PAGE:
As a result of the killing, Judge Salas is asking for politicians to do something to protect federal judges. As it stands, the address and other personal information on federal judges are readily available online. Judge Salas wants a way for that information to be hidden from the public.

“At the moment there is nothing we can do to stop it, and that is unacceptable,” Judge Salas said in the video. “My son’s death cannot be in vain, which is why I am begging those in power to do something to help my brothers and sisters on the bench.”

She added: “My family has experienced a pain that no one should ever have to endure. And I am here asking everyone to help me ensure that no one ever has to experience this kind of pain. We may not be able to stop something like this from happening again, but we can make it hard for those who target us to track us down.”

Judge Salas’ video is a hard video to watch as her raw emotion breaks through.

It is devastating to have to bury a child. It is something no parent should have to do. For Judge Salas, she is burying a child that was taken from her in a senseless act of violence perpetrated by a self-proclaimed anti-feminist attorney.

People on social media are standing with the judge in asking for better data protection to save lives.

Data issues have long plagued the Internet and activists want to change that. For many, the issue is protecting data from falling into the wrong hands or for companies, like Facebook, to profit off of our data. For Judge Salas, it is a matter of life or death to protect her colleagues on the bench and their families.

READ: The Government Accountability Office States That ICE And The FBI Are Using DMV Data To Track Undocumented Immigrants

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The Florida Law That Resulted In Trayvon Martin’s Death Is About To Be Expanded In A Big Way

Things That Matter

The Florida Law That Resulted In Trayvon Martin’s Death Is About To Be Expanded In A Big Way

Joe Raedle / Getty Images

Florida already has one of the nation’s most far-reaching “Stand Your Ground” laws but the state’s governor wants to take it a step further: allow people to shoot looters and anyone suspected of rioting or being part of a mob.

DeSantis says the move is in response to an increase in crime across the state and to the ongoing nationwide protests that have resulted in occasional property damage and violence.

However, most experts agree that laws like Florida’s “Stand Your Ground” law should be weakens or eliminated, since evidence shows that these laws can actually lead to an increase in violence and homicides.

Florida’s governor wants to expand the state’s ‘Stand Your Ground’ law.

Florida’s Governor Ron DeSantis (Republican) is looking to amend the state’s “stand your ground” law, to make it one of the nation’s broadest. His amendments to the legislation are part of his “anti-mob” legislation, which are supposed to target people accused of illegal acts during riots and looting.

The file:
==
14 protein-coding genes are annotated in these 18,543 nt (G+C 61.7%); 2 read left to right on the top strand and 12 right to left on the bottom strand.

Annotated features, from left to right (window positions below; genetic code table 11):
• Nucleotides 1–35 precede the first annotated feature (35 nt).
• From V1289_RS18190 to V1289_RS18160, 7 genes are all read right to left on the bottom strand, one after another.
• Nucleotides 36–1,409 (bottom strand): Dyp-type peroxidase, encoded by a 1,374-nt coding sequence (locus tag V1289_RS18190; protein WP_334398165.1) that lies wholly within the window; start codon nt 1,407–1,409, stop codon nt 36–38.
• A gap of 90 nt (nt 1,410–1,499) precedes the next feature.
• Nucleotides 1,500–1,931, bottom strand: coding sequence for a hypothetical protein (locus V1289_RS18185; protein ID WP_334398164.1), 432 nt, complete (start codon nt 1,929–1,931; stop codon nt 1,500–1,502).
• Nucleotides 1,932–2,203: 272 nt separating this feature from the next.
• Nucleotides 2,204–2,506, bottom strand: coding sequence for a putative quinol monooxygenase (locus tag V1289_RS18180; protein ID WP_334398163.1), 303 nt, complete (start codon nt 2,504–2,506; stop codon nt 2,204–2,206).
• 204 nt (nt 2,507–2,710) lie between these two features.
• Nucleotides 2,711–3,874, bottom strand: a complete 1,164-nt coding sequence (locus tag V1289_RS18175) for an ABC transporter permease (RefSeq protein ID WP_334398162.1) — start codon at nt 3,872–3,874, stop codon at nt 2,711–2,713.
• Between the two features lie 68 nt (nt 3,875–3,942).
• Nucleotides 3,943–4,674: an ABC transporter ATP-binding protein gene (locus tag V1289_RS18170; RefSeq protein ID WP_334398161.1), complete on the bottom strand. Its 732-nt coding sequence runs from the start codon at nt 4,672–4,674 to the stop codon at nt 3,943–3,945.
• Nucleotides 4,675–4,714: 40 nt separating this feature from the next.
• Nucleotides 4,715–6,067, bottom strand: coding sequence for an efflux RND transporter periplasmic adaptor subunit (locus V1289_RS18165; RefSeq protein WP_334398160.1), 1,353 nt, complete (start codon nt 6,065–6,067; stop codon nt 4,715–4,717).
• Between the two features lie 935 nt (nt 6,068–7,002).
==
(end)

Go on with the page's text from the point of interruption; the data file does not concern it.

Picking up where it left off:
But critics rightfully worry that expanding the already dangerous law, would empower people to use violence and deadly force during chaotic and tense confrontations at protests.

The timing is also suspicious, considering the move is coming as part of an aggressive agenda following months of large-scale racial justice protests across the country.

Under Florida’s current law “a person is justified in the use of deadly force and does not have a duty to retreat if … he or she reasonably believes that such force is necessary to prevent imminent death or great bodily harm to himself or herself or another or to prevent the imminent commission of a forcible felony.”

DeSantis wants to expand this law to include “criminal mischief that results in the interruption or impairment of a business operation; arson that results in the interruption or impairment of a business operation; and any other felony.”

Democrats are already pushing back strongly against the proposed amendment.

Credit: Saul Loeb / Getty Images

Legislators, attorneys and others call DeSantis’ proposal “racist,” “dangerous” and “extreme.”

In a recent Miami Herald article, Denise Georges, a former Miami-Dade County County prosecutor who had handled “Stand Your Ground” cases said, “It allows for vigilantes to justify their actions.. It also allows for death to be the punishment for a property crime — and that is cruel and unusual punishment. We cannot live in a lawless society where taking a life is done so casually and recklessly.”

In the same article, Miami Beach Mayor Dan Gelber, said the governor’s draft bill “sounds like an invitation to incite violence.”

The law gained national attention following the death of 17-year-old Trayvon Martin.